What you need to know:
- In 2019, the Berlin Carbon Clock, a large, real-world LED-sculpture, was installed by Greta Thunberg’s #FridaysForFuture on the famous gasometer.
- #FridaysForFuture is a youth-led and -organised movement that began in August 2018 after Greta and other young activists sat in front of the Swedish parliament every school day for three weeks, to protest against the lack of action on the climate crisis.
The world now has five years left to hit crucial global climate goals, according to experts. This week, the Climate Clock Kenya team joined the world in recognising the Climate Emergency Day, whose purpose is to raise awareness about the urgency of addressing climate change and to emphasise the need for immediate action.
The Climate Clock basically shows how much time is left before continued CO2emissions push global temperatures to the extreme and beyond survivable limits. But unlike in the United States where an ominous, 62-foot-long clock that looms over New York City’s iconic Union Square was mounted, Kenya marked this important moment with a smaller clock that can pass for a desk accessory.
But who came up with the climate clock?
In 2009, Deutsche Bank briefly erected a Carbon Counter billboard 70 feet above New York’s Times Square, tracking humanity’s alarming rate of carbon emissions (two billion tons per month at the time). In 2015, musician-activist David Usher and scientist Damon Matthews began hosting an online climate clock at Concordia University’s Human Impact Lab, that in addition to carbon, tracked temperature and time.
In 2019, the Berlin Carbon Clock, a large, real-world LED-sculpture, was installed by Greta Thunberg’s #FridaysForFuture on the famous gasometer.
#FridaysForFuture is a youth-led and -organised movement that began in August 2018 after Greta and other young activists sat in front of the Swedish parliament every schoolday for three weeks, to protest against the lack of action on the climate crisis.
“To the outside eye it may have looked like an obvious thing to do but this was far from the first attempt by this team to launch their clock, nor was it the first climate clock,” the organisers explain.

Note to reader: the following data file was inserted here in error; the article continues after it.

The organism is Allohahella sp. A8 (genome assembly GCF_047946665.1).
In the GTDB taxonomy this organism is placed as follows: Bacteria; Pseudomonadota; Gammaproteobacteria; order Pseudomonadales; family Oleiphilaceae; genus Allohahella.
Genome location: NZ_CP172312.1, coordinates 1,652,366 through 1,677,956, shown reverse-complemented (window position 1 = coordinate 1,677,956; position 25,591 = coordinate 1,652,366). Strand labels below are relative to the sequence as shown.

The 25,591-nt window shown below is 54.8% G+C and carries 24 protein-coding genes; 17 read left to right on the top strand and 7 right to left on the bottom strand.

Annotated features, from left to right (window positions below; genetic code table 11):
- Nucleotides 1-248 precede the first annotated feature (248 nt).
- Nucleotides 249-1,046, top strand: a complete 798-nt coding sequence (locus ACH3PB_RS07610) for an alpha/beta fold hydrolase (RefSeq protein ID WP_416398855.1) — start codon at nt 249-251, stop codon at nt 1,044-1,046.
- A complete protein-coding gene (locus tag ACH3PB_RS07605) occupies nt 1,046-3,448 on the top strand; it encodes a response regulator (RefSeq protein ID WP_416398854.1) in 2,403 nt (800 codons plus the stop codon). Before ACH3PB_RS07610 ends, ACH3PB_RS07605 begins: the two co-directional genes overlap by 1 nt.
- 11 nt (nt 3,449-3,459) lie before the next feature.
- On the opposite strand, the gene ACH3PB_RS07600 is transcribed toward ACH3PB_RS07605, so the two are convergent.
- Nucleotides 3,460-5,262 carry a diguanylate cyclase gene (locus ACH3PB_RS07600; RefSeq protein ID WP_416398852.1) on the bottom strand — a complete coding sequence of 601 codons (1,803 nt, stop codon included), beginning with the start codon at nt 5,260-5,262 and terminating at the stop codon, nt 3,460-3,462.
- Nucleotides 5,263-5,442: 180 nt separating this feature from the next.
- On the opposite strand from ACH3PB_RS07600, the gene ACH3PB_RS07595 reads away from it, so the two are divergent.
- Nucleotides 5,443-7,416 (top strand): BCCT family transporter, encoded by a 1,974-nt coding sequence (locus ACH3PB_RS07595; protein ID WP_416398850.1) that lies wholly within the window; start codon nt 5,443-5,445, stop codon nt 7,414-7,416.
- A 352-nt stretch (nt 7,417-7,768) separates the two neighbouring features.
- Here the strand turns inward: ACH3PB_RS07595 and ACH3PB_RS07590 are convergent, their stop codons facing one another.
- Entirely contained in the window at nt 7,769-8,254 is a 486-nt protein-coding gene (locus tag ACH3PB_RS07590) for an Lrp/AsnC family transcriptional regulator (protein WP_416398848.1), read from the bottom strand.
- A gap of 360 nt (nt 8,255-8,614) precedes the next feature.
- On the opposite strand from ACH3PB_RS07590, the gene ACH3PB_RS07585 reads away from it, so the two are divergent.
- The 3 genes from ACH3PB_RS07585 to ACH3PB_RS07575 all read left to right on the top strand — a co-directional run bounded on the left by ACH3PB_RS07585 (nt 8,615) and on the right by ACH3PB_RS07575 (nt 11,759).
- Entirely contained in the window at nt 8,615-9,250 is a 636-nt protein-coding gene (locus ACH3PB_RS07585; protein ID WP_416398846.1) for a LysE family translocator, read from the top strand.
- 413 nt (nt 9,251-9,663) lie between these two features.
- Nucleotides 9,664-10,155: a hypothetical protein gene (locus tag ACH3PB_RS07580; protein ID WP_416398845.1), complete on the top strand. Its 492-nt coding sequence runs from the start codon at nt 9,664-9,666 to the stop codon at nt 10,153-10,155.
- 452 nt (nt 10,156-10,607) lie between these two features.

“So, we put out the bat signal to our circle of creatives and by the next evening we had pulled together a crackerjack team of coders, makers, designers, artists and campaigners to not just make a clock for Greta but, buoyed by the attention her speech would inevitably garner, launch the full Climate Clock effort we had originally planned. We delivered the clock to her the night before her big speech. “Let’s do this!”
According to Climate Clock Kenya, the initiative is aimed at galvanising public attention, engaging communities and mobilising individuals, businesses, and policy makers to take significant steps to combat climate change.
“Today on this Climate Emergency Day, the Climate Clock will tick down below six years for the first time. Meaning, we will have less than six years to dramatically reduce fossil fuel emissions to stay below 1.50C degrees warming,” Climate Clock Kenya said. The group also said the world is facing an unprecedented climate emergency with rising temperatures, extreme weather events, melting ice caps and sea-level rise, all of which threaten ecosystems and human livelihoods.
“Climate change impacts are felt in every corner of the globe, affecting vulnerable communities and biodiversity alike. Climate Clock acknowledges the importance of collective responsibility and immediate action to combat climate change. This is why we reaffirm our commitment to sustainable practices, environmental stewardship, and supporting the global efforts to limit global warming and its devastating consequences,” Climate Clock climate change activists told Climate Action
“Our shared aim is clear: We must shorten the global timeline for climate action to be in line with what the science demands, and increase the level of transformative action that Kenya undertakes.”
This means that Kenya must do more in less time and aggressively implement adaptation and mitigation programmes.
“The safety and health of all coming generations is at stake. We therefore call for urgency and recognition of the severity of the climate emergency and demand policymakers and businesses to take responsibility for their role in contributing to it. We urge policy makers to implement measures that enhance climate resilience and adaptation, particularly for vulnerable communities and ecosystems. Businesses must also integrate climate risk assessments into their operations and supply chains, fostering adaptation strategies,” Climate Clock Kenya said in an official statement.